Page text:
Although the etiology of RA is uncertain, it is defined by the generation of autoantibodies. For a study, researchers sought to determine if females had more RA-related autoantibodies than males and to find variables that impact the association between sex and seropositivity.

Databases were searched, and RA studies (N≥100) were considered if the proportion of seropositive individuals with RA by sex was reported. The random-effects model was used in meta-analyses and metaregression. Smoking, age, BMI, the Health Assessment Questionnaire-Disability Index (HAQ-DI), and the Disease Activity Score in 28 (DAS28) joints were regressed covariates. 

About 84 studies were included, with a total of 141,381 patients with RF seropositivity and 95,749 subjects with anticitrullinated protein antibody (ACPA) seropositivity. The participants’ average age varied from 37 to 68 years, while the proportion of female patients ranged from 9 to 92%. Females were less likely than men to be seropositive, with odds ratios (OR) of 0.84 [95% CI 0.77-0.91] for RF and 0.88 [95% CI 0.81-0.95] for ACPA. BMI, smoking, mean age, DAS28, and HAQ-DI had no effect on the sex-seropositivity association.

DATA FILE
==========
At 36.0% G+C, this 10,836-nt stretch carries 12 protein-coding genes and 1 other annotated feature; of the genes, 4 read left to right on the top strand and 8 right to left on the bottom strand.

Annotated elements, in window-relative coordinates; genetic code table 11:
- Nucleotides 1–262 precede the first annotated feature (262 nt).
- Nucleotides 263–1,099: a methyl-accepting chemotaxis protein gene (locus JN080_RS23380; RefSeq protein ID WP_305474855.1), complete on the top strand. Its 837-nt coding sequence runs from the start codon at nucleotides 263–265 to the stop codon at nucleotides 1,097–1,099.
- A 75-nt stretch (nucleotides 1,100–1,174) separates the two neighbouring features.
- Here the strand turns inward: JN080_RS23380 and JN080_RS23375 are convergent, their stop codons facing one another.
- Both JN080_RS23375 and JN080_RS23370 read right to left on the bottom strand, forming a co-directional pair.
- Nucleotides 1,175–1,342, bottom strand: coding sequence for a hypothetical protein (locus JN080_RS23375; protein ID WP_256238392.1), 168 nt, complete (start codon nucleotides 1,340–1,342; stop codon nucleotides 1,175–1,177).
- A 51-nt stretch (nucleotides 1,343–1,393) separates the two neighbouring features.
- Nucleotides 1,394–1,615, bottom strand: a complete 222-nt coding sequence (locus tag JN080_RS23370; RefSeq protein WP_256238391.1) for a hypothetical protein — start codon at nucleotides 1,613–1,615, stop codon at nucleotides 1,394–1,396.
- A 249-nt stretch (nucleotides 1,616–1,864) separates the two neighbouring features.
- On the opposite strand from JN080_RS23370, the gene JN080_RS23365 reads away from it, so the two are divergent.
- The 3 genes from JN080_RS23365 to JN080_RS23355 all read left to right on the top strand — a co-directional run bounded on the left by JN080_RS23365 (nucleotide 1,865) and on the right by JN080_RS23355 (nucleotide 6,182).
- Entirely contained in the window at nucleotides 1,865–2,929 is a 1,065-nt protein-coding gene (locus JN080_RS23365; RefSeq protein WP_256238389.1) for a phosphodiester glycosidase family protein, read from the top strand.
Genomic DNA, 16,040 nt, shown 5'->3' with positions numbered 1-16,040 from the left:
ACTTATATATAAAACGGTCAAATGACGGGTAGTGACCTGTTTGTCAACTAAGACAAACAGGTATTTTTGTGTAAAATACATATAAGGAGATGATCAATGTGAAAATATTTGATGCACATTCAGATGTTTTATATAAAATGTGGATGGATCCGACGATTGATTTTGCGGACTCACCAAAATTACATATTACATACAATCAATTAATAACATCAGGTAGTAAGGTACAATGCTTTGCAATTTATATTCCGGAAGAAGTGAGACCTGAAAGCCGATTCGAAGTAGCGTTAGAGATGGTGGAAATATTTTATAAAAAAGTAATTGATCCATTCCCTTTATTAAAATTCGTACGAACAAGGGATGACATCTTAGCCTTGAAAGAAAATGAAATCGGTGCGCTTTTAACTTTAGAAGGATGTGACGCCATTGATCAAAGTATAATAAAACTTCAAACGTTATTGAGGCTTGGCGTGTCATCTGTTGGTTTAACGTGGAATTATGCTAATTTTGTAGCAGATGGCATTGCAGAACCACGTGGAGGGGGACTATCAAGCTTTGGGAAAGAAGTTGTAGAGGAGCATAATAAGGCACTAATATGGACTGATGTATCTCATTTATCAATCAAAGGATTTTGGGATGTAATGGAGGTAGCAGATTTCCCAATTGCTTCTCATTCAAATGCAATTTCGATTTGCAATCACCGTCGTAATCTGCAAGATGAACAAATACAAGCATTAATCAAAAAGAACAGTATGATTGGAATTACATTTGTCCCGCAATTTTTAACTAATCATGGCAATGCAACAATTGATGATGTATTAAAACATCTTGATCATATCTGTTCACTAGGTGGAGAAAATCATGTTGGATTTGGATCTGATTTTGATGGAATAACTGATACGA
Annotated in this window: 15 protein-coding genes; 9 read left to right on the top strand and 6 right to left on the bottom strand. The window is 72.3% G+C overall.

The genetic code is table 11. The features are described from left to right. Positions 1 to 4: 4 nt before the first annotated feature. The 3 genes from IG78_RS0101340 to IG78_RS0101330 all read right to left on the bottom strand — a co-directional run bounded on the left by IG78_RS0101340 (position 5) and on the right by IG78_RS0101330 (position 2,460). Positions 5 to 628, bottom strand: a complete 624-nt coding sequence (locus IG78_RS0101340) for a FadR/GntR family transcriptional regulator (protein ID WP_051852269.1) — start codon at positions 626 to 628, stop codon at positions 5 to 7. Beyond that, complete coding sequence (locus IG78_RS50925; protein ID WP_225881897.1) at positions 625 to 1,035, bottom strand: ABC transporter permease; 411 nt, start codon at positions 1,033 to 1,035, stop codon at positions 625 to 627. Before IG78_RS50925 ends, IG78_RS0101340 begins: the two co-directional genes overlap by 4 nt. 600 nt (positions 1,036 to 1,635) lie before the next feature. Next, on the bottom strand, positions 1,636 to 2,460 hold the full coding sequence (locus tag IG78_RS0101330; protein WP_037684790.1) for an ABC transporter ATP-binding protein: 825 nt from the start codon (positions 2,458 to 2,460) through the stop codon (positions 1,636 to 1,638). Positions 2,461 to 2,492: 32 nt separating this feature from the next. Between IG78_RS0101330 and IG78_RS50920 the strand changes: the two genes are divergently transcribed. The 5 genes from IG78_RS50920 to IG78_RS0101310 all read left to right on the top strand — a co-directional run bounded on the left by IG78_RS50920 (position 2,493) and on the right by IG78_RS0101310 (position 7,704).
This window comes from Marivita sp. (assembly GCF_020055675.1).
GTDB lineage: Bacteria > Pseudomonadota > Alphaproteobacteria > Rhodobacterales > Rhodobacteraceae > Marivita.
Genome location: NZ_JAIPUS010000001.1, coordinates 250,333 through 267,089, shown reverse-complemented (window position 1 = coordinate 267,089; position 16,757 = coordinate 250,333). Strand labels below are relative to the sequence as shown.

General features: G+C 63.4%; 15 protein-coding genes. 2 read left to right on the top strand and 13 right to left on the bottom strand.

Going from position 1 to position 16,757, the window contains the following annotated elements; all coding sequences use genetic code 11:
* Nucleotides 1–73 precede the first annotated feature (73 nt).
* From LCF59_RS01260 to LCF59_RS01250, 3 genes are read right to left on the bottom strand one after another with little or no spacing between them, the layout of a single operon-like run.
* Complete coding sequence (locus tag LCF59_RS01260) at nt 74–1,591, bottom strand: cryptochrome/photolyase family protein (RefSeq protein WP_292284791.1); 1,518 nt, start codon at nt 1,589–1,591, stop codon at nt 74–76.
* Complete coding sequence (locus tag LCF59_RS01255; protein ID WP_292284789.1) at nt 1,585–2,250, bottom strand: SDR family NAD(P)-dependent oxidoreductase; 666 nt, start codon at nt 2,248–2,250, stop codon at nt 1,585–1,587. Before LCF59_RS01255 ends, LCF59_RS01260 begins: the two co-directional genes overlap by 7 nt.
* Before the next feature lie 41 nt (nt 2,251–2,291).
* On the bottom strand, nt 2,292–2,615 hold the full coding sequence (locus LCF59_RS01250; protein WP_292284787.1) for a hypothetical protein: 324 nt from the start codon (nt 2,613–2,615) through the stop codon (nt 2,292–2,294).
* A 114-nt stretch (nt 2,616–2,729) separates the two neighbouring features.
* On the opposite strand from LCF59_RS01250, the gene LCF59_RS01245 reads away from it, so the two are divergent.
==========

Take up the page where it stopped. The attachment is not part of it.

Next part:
Despite the fact that studies show that girls had more RA disease activity than males and that seropositivity predicts poorer outcomes, females were less likely to be seropositive than males.

Reference: jrheum.org/content/49/7/663